Facing East from Indian country : a Native history of early America
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|Location||Call Number / Copy Notes||Barcode||Shelving Location||Status||Due Date|
|Mahnomen Public Library||970.004 Ric (Text)||33500007101306||Main||Available||-|
- ISBN: 0674006380 (alk. paper)
x, 317 p. : ill., maps ; 25 cm.
- Publisher: Cambridge, MA : Harvard University Press, 2001.
|Bibliography, etc. Note:||Includes bibliographical references and index.|
- Booklist Reviews : Booklist Monthly Selections - #2 November 2001
/*Starred Review*/ Most American histories treat North America's indigenous peoples as ancillary to the more important story of the establishment of a European nation in the New World. What would happen if one shifted focus and transformed the usual bit-players into stars? Richter, a prominent historian of early America, makes that shift and produces what may, for its impeccable use of primary sources, smoothly well-wrought prose, and passionate argument, become a classic. From the point of view of those already long established in North America, the Europeans' arrival wasn't a first step on the path of progress; it was an event that precipitated brutal, bloody fights over resources and land--fights often represented as cultural and even religious conflicts. Although many may not welcome Richter's analysis of such icons as Pocahontas, the princess of the Potomac who married for love, and Kateri Tekakwitha, the saintly Iroquois who recognized the true god, he helps us see how self-serving of the European settlers and their descendants the standard depictions of those Indian "legends" are. In their stead, he presents more nuanced, human portraits of Pocahontas as a noble woman entering a political marriage and of Tekakwitha as an orphaned girl wriggling into the new space opened by Christian missionaries. ((Reviewed November 15, 2001)) Copyright 2001 Booklist Reviews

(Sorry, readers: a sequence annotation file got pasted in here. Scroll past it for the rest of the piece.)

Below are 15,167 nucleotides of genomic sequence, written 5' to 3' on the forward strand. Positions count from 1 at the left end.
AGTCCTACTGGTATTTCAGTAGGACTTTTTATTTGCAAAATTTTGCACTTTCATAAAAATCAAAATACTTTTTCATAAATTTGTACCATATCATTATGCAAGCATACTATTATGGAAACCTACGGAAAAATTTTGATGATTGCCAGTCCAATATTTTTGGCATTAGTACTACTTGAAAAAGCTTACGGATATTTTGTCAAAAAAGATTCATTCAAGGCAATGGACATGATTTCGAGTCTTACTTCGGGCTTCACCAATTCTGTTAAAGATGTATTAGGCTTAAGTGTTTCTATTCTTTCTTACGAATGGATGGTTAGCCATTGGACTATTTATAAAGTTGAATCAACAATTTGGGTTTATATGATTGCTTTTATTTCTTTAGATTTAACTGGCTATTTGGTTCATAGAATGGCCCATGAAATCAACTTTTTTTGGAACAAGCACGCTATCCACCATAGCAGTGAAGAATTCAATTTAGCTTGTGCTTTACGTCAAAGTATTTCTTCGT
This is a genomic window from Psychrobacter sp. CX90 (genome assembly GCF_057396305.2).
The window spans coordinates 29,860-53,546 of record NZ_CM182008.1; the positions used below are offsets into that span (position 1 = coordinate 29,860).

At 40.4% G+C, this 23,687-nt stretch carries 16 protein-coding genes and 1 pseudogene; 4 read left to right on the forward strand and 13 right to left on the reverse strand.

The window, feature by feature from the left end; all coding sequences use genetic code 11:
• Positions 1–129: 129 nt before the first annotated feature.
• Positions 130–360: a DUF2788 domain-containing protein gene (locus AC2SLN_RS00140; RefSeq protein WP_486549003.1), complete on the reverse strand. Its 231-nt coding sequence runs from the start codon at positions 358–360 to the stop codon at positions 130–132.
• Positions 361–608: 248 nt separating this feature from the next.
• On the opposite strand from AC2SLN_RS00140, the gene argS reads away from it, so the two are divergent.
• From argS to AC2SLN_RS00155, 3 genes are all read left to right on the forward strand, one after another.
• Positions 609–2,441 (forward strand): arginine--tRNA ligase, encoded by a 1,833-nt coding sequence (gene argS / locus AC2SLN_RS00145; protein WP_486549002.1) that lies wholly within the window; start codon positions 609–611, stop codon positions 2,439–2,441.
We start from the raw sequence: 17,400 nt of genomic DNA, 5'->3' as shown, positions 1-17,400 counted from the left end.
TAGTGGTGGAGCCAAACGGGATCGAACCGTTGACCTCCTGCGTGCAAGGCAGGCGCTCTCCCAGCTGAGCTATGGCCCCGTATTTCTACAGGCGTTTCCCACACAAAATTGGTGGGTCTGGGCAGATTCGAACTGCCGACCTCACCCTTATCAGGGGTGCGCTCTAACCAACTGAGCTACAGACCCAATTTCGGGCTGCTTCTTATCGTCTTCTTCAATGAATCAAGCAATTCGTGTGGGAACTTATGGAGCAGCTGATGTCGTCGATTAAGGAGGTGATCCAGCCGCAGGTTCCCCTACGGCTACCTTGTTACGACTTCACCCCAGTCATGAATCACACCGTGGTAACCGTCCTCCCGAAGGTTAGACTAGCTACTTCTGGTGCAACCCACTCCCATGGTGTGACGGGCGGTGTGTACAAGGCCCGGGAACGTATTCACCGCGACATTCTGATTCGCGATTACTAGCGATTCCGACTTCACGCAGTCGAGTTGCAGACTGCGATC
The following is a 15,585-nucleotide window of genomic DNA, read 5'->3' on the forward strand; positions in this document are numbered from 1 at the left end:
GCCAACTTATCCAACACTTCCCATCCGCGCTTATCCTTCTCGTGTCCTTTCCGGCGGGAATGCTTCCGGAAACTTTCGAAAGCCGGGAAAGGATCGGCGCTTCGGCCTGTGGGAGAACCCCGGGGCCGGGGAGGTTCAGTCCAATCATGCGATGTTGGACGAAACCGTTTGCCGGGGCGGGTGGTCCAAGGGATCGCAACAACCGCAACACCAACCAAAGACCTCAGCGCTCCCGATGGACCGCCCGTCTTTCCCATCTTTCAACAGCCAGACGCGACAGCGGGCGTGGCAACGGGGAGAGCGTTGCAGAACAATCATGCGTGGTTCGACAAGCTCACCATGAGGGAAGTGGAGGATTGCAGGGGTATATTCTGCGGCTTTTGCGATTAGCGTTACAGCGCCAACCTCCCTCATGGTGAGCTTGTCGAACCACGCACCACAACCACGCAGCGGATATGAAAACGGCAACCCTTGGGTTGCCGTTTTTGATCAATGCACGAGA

Search for related items by subject
|Subject:||Indians of North America First contact with Europeans
Indians of North America History Colonial period, ca. 1600-1775
Indians, Treatment of History
United States Discovery and exploration
United States Politics and government To 1775